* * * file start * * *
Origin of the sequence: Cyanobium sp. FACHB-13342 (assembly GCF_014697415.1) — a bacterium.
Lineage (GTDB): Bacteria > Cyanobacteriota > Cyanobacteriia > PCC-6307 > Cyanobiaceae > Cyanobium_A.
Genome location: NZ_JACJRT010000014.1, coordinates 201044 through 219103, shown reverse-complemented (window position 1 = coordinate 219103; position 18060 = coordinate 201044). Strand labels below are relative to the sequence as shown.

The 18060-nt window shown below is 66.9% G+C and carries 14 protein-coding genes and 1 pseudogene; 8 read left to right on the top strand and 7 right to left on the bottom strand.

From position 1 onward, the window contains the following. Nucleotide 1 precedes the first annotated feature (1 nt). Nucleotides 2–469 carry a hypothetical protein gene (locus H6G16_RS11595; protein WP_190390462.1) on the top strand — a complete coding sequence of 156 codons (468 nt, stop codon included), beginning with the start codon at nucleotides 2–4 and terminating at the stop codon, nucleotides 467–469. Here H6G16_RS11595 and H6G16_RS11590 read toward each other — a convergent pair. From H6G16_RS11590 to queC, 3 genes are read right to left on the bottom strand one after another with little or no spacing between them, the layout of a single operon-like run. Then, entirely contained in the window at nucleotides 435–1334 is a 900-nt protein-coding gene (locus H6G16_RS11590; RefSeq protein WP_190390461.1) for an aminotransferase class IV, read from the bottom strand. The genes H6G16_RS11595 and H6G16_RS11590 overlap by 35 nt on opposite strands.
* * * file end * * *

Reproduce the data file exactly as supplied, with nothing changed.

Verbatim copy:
Origin of the sequence: Cyanobium sp. FACHB-13342 (assembly GCF_014697415.1) — a bacterium.
Lineage (GTDB): Bacteria > Cyanobacteriota > Cyanobacteriia > PCC-6307 > Cyanobiaceae > Cyanobium_A.
Genome location: NZ_JACJRT010000014.1, coordinates 201044 through 219103, shown reverse-complemented (window position 1 = coordinate 219103; position 18060 = coordinate 201044). Strand labels below are relative to the sequence as shown.

The 18060-nt window shown below is 66.9% G+C and carries 14 protein-coding genes and 1 pseudogene; 8 read left to right on the top strand and 7 right to left on the bottom strand.

From position 1 onward, the window contains the following. Nucleotide 1 precedes the first annotated feature (1 nt). Nucleotides 2–469 carry a hypothetical protein gene (locus H6G16_RS11595; protein WP_190390462.1) on the top strand — a complete coding sequence of 156 codons (468 nt, stop codon included), beginning with the start codon at nucleotides 2–4 and terminating at the stop codon, nucleotides 467–469. Here H6G16_RS11595 and H6G16_RS11590 read toward each other — a convergent pair. From H6G16_RS11590 to queC, 3 genes are read right to left on the bottom strand one after another with little or no spacing between them, the layout of a single operon-like run. Then, entirely contained in the window at nucleotides 435–1334 is a 900-nt protein-coding gene (locus H6G16_RS11590; RefSeq protein WP_190390461.1) for an aminotransferase class IV, read from the bottom strand. The genes H6G16_RS11595 and H6G16_RS11590 overlap by 35 nt on opposite strands.